# Risk Assessment in Geotechnical Engineering

• ID: 2325586
• Book
• 480 Pages
• John Wiley and Sons Ltd
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NEW PROBABILISTIC APPROACHES FOR REALISTIC RISK ASSESSMENT IN GEOTECHNICAL ENGINEERING.

This text presents a thorough examination of the theories and methodologies available for risk assessment in geotechnical engineering, spanning the full range from established single–variable and "first order" methods to the most recent, advanced numerical developments. In response to the growing application of LRFD methodologies in geotechnical design, coupled with increased demand for risk assessments from clients ranging from regulatory agencies to insurance companies, authors Fenton and Griffiths have introduced an innovative reliability–based risk assessment method, the Random Finite Element Method (RFEM). The authors have spent more than fifteen years developing this statistically based method for modeling the real spatial variability of soils and rocks. As demonstrated in the book, RFEM performs better in real–world applications than traditional risk assessment tools that do not properly account for the spatial variability of geomaterials.

This text is divided into two parts:

• Part One, Theory, explains the theory underlying risk assessment methods in geotechnical engineering. This part′s seven chapters feature more than 100 worked examples, enabling you to develop a detailed understanding of the methods.
• Part Two, Practice, demonstrates how to use advanced probabilistic tools for several classical geotechnical engineering applications. Working with the RFEM, the authors show how to assess risk in problems familiar to all geotechnical engineers.

All the programs used for the geotechnical applications discussed in Part Two may be downloaded from the authors′ Web site at [external URL] at no charge, enabling you to duplicate the authors′ results and experiment with your own data. In short, you get all the theory and practical guidance you need to apply the most advanced probabilistic approaches for managing uncertainty in geotechnical design.

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Preface.

Acknowledgements.

PART 1: THEORY.

Chapter 1: Review of Probability Theory.

1.1 Introduction.

1.2 Basic Set Theory.

1.3 Probability.

1.4 Conditional Probability.

1.5 Random Variables and Probability Distributions.

1.6 Measures of Central Tendency, Variability, and Association.

1.7 Linear Combinations of Random Variables.

1.8 Functions of Random Variables.

1.9 Common Discrete Probability Distributions.

1.10 Common Continuous Probability Distributions.

1.11 Extreme–Value Distributions.

Chapter2: Discrete random Processes.

2.1 Introduction.

2.2 Discrete–Time, Discrete–State Markov Chains.

2.3 Continuous–Time Markov Chains.

2.4 Queueing Models.

Chapter 3: Random Fields.

3.1 Introduction.

3.2 Covariance Function.

3.3 Spectral Density Function.

3.4 Variance Function.

3.5 Correlation Length.

3.6 Some Common Models.

3.7 Random Fields in Higher Dimensions.

Chapter 4: Best Estimates, Excursions, and Averages.

4.1 Best Linear Unbiased Estimation.

4.2 Threshold Excursions in One Dimension.

4.3 Threshold Excursions in Two Dimensions.

4.4 Averages.

Chapter 5: Estimation.

5.1 Introduction.

5.2 Choosing a Distribution.

5.3 Estimation in Presence of Correlation.

Chapter 6: Simulation.

6.1 Introduction.

6.2 Random–Number Generators.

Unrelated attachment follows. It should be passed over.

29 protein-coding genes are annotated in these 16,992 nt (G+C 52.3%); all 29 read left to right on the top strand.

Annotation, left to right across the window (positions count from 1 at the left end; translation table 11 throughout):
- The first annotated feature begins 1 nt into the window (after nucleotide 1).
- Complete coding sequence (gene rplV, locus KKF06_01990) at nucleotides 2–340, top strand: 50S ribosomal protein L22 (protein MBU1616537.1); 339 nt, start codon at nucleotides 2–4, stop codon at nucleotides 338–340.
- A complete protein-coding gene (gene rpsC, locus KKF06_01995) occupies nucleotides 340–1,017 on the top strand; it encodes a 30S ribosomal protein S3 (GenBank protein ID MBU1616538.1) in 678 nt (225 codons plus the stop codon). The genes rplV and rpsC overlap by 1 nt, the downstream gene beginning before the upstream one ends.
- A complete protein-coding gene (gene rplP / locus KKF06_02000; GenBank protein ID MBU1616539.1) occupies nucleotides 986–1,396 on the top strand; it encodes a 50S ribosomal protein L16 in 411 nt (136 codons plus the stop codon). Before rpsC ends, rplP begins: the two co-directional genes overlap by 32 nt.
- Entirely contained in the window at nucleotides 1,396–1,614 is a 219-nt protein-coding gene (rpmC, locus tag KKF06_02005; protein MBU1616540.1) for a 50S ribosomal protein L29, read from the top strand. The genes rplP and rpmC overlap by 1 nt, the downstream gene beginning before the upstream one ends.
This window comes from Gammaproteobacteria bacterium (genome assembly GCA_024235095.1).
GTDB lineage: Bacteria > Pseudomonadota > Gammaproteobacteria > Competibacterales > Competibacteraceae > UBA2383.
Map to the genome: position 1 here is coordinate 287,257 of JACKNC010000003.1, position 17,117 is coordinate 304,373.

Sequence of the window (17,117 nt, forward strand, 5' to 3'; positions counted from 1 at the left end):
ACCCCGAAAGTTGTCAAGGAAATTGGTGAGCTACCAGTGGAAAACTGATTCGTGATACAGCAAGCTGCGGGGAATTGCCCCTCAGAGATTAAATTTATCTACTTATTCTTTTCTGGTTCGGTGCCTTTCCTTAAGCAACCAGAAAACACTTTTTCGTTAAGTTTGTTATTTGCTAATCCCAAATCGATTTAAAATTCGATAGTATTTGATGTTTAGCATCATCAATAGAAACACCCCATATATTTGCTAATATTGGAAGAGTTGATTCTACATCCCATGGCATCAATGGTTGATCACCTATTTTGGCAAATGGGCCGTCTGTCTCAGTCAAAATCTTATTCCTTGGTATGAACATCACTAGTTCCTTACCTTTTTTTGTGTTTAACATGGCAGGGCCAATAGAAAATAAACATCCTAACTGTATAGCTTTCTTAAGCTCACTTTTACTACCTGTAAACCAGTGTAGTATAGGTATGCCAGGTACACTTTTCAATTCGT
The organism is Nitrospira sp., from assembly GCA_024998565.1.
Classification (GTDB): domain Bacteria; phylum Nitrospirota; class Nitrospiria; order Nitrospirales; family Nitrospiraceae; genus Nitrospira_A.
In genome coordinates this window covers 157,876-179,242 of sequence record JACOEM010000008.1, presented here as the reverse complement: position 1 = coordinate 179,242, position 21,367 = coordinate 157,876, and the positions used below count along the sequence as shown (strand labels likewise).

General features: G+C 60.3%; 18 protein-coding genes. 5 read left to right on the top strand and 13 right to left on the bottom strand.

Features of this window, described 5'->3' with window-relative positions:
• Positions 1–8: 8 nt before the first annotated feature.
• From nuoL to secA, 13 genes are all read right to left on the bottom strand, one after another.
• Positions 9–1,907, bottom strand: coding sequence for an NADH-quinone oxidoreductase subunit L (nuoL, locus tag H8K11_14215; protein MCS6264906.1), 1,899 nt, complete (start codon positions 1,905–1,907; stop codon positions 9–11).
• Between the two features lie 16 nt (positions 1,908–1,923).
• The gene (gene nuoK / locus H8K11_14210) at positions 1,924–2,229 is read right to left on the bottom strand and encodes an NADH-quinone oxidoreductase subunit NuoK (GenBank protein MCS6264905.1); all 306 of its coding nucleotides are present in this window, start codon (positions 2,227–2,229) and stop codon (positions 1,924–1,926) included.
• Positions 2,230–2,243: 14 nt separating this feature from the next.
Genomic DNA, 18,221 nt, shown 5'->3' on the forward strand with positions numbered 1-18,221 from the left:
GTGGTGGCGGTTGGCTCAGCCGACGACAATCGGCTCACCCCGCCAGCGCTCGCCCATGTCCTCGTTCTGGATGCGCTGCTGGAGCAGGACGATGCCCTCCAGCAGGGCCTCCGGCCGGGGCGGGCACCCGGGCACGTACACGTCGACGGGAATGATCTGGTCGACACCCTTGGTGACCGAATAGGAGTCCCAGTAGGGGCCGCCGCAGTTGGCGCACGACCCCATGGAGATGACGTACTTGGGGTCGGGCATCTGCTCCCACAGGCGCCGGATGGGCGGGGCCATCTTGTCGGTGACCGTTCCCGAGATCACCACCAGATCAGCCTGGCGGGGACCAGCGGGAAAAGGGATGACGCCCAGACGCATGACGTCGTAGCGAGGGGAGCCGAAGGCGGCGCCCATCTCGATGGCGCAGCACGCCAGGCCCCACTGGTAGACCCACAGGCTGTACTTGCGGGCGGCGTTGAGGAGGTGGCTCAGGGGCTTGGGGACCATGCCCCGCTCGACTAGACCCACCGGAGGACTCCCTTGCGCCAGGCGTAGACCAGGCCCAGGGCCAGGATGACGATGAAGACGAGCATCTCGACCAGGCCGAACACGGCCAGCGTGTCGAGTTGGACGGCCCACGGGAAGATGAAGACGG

6.3 Generating Nonuniform Random Variables.

6.4 Generating Random Fields.

6.5 Conditional Simulation of Random Fields.

6.6 Monte carlo Simulation.

Chapter 7: Reliability–Based Design.

7.1 Acceptable Risk.

7.2 Assessing Risk.

7.3 Background to Design Methodologies.

7.4 Load and Resistance Factor Design.

7.5 Going Beyond Calibration.

7.6 Risk–Based Decision making.

PART 2: PRACTICE.

Chapter 8: Groundwater Modeling.

8.1 Introduction.

8.2 Finite–Element Model.

8.3 One–Dimensional Flow.

8.4 Simple Two–Dimensional Flow.

8.5 Two–Dimensional Flow Beneath Water–Retaining Structures.

8.6 Three–Dimensional Flow.

8.7 Three Dimensional Exit Gradient Analysis.

Chapter 9: Flow Through Earth Dams.

9.1 Statistics of Flow Through Earth Dams.

Chapter 10: Settlement of Shallow Foundations.

10.1 Introduction.

10.2 Two–Dimensional Probabilistic Foundation Settlement.

10.3 Three–Dimensional Probabilistic Foundation Settlement.

10.4 Strip Footing Risk Assessment.

10.5 Resistance Factors for Shallow–Foundation Settlement Design.

Chapter 11: Bearing Capacity.

11.1 Strip Footings on c–ø Soils.

11.2 Load and Resistance Factor Design of Shallow Foundations.

11.3 Summary.

Chapter 12: Deep Foundations.

12.1 Introduction.

12.2 Random Finite–Element Method.

12.3 Monte Carlo Estimation of Pile Capacity.

12.4 Summary.

Chapter 13: Slope Stability.

13.1 Introduction.

13.2 Probabilistic Slope Stability Analysis.

13.3 Slope Stability Reliability Model.

Chapter 14: Earth Pressure.

14.1 Introduction.

14.2 Passive Earth Pressures.

14.3 Active Earth Pressures: Retaining Wall Reliability.

Chapter 15: Mine Pillar Capacity.

15.1 Introduction.

15.2 Literature.

15.3 Parametric Studies.

15.4 Probabilistic Interpretation.

15.5 Summary.

Chapter 16: Liquefaction.

16.1 Introduction.

16.2 Model Size: Soil Liquefaction.

16.3 Monte Carlo Analysis and Results.

16.4 Summary

PART 3: APPENDIXES.

APPENDIX A: PROBABILITY TABLES.

A.1 Normal Distribution.

A.2 Inverse Student t–Distribution.

A.3 Inverse Chi–Square Distribution

APPENDIX B: NUMERICAL INTEGRATION.

APPENDIX C. COMPUTING VARIANCES AND CONVARIANCES OF LOCAL AVERAGES.

C.1 One–Dimensional Case.

C.2 Two–Dimensional Case

C.3 Three–Dimensional Case.

Index.

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